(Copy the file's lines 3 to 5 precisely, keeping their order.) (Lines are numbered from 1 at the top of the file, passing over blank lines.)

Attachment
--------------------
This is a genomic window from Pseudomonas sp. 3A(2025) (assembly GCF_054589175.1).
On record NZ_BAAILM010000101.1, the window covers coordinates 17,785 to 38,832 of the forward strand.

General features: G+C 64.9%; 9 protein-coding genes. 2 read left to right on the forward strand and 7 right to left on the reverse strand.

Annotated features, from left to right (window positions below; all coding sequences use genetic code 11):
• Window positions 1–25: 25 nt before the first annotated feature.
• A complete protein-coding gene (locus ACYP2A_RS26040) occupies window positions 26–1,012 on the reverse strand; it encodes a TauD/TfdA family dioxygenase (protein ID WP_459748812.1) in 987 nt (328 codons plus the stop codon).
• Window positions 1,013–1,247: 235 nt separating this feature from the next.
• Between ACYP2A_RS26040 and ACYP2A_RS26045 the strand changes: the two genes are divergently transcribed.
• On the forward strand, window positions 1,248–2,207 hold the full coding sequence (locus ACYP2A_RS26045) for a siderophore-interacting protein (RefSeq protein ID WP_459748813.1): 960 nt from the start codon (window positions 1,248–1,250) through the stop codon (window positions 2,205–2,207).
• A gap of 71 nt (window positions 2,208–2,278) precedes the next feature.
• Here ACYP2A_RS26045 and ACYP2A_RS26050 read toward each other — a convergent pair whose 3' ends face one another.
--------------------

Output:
General features: G+C 64.9%; 9 protein-coding genes. 2 read left to right on the forward strand and 7 right to left on the reverse strand.

Annotated features, from left to right (window positions below; all coding sequences use genetic code 11):
• Window positions 1–25: 25 nt before the first annotated feature.